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Minerva Cardioangiol. 2002 Jun;50(3):221-38.

Hereditary hemorrhagic teleangiectasia (Rendu-Osler-Weber disease).

[Article in English, Italian]

Author information

1
Centro Universitario Interdipartimentale per lo Studio e la Ricerca della Teleangiectasia Emorragica Ereditaria, Università di Bari, Bari, Italy. c.sabba@dimimp.uniba.it

Abstract

Rendu-Osler-Weber disease, or hereditary hemorrhagic telangiectasia (HHT), is an autosomal dominant disorder with incomplete penetrance, characterized by vascular anomalies which may virtually develop in many organs. The prevalence varies and may range from 1/3,500 to 1/5,000 in specific regions. Two chromosal sites have been at least identified: in HHT1, mutations at chromosome 9 alter the protein endoglin and in HHT2, mutations at chromosome 12 alter the protein activine or ALK-1. Clinical manifestations include recurrent epistaxis, mucocutaneous telangiectases that bleed easily, and larger arteriovenous malformations in parenchymatous organs. Epistaxis is the first symptom, occurring in the vast majority of affected persons. The lung is the most common site for arteriovenous malformations. Brain abscess, transient ischemic attack and ischemic stroke occur exclusively in patients with pulmonary arteriovenous malformations and right-to-left shunt, which facilitates the passage of emboli into the cerebral circulation. Transcatheter embolotherapy with detachable balloons or stainless-steel coils has been used in order to occlude such malformations and to prevent such complications. At present a genetic diagnosis is possible in only a few families. The clinical diagnosis is based on 4 criteria: family history, epistaxis, mucocutaneous telangiectases and arteriovenous malformations. The diagnosis will be definite if 3 criteria are present, suspected if 2 criteria are present, unlikely if fewer than 2 criteria are present. In conclusion, the authors examine clinical features of 28 HHT patients observed in the HHT University Centre of Bari from September 2000 to May 2001.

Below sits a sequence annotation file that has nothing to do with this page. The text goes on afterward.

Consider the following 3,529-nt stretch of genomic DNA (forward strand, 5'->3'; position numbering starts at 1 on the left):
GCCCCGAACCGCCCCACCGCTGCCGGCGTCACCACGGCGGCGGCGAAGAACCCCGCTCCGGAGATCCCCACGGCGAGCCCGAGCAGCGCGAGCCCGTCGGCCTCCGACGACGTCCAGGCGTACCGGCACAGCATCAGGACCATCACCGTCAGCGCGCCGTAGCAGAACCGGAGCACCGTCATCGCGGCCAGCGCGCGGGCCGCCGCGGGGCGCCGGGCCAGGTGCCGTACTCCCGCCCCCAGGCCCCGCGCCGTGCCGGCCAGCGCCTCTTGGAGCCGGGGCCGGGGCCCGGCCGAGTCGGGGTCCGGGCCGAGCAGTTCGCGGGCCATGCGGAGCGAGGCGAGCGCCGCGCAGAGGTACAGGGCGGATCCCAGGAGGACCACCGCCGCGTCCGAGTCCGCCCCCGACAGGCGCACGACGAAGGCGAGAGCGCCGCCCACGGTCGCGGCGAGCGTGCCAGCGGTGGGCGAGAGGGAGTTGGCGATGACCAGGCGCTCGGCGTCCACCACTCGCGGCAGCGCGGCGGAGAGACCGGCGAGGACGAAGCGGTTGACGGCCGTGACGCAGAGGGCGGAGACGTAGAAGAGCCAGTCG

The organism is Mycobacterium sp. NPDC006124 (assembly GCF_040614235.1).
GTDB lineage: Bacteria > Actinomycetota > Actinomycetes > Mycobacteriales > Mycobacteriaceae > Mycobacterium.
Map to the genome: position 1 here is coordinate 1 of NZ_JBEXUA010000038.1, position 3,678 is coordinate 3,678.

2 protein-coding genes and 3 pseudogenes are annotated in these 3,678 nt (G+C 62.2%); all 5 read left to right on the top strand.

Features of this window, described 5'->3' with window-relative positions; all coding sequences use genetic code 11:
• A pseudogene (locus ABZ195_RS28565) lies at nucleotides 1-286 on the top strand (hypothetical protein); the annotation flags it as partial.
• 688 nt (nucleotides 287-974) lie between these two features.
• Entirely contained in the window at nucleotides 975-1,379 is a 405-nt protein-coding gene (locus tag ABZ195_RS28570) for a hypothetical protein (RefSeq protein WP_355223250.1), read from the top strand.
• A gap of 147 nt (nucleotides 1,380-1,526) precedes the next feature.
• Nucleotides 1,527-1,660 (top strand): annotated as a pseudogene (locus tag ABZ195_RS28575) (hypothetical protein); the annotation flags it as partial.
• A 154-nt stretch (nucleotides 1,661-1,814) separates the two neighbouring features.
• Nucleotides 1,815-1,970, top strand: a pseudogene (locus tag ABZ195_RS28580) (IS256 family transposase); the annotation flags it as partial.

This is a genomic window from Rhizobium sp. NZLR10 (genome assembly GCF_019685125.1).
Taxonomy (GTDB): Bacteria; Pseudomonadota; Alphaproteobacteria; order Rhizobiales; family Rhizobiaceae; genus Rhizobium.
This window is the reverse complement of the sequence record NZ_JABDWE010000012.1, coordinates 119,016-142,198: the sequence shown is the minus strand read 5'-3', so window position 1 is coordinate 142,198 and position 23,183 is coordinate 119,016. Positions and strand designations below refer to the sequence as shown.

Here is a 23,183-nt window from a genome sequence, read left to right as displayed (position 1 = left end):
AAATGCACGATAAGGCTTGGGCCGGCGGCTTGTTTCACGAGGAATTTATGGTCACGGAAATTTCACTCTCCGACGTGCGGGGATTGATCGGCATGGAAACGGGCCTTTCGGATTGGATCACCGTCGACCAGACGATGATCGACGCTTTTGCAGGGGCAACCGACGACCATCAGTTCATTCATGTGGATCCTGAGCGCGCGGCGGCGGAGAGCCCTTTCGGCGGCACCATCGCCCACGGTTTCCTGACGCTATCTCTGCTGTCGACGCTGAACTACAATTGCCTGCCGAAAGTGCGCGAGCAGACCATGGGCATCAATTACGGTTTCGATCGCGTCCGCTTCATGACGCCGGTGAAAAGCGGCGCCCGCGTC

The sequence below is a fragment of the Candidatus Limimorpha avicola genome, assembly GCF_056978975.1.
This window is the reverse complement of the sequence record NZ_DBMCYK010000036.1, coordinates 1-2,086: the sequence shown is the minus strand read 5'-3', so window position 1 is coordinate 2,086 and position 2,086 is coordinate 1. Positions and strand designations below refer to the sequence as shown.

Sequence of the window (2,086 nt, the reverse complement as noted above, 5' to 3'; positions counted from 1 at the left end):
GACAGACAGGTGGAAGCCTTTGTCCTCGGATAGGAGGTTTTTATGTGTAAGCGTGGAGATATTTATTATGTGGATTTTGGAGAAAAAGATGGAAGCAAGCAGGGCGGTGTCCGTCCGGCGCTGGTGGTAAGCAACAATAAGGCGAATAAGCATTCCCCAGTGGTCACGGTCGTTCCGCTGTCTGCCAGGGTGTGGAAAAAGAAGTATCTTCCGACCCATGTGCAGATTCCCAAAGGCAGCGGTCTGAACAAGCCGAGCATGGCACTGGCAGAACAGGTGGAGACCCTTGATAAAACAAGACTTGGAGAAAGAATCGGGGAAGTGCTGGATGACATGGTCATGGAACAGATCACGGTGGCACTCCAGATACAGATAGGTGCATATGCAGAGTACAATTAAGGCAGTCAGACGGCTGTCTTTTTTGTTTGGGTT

PMID:
12107402
[Indexed for MEDLINE]
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